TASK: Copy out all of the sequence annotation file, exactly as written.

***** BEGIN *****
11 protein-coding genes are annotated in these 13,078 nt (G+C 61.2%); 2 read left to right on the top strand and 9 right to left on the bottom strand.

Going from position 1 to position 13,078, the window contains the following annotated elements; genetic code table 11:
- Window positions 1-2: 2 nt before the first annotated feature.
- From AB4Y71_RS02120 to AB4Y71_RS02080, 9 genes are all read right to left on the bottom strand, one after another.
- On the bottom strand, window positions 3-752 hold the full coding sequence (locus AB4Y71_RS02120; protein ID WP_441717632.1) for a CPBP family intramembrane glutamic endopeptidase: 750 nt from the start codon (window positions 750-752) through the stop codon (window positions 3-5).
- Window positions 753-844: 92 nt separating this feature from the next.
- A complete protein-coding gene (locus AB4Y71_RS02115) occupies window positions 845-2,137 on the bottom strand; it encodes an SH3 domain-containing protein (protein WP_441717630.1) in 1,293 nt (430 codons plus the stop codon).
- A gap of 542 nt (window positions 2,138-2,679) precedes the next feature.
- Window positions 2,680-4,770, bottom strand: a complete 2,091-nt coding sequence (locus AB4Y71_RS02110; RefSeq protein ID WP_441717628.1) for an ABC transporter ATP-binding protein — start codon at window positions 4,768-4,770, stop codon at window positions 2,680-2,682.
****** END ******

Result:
11 protein-coding genes are annotated in these 13,078 nt (G+C 61.2%); 2 read left to right on the top strand and 9 right to left on the bottom strand.

Going from position 1 to position 13,078, the window contains the following annotated elements; genetic code table 11:
- Window positions 1-2: 2 nt before the first annotated feature.
- From AB4Y71_RS02120 to AB4Y71_RS02080, 9 genes are all read right to left on the bottom strand, one after another.
- On the bottom strand, window positions 3-752 hold the full coding sequence (locus AB4Y71_RS02120; protein ID WP_441717632.1) for a CPBP family intramembrane glutamic endopeptidase: 750 nt from the start codon (window positions 750-752) through the stop codon (window positions 3-5).
- Window positions 753-844: 92 nt separating this feature from the next.
- A complete protein-coding gene (locus AB4Y71_RS02115) occupies window positions 845-2,137 on the bottom strand; it encodes an SH3 domain-containing protein (protein WP_441717630.1) in 1,293 nt (430 codons plus the stop codon).
- A gap of 542 nt (window positions 2,138-2,679) precedes the next feature.
- Window positions 2,680-4,770, bottom strand: a complete 2,091-nt coding sequence (locus AB4Y71_RS02110; RefSeq protein ID WP_441717628.1) for an ABC transporter ATP-binding protein — start codon at window positions 4,768-4,770, stop codon at window positions 2,680-2,682.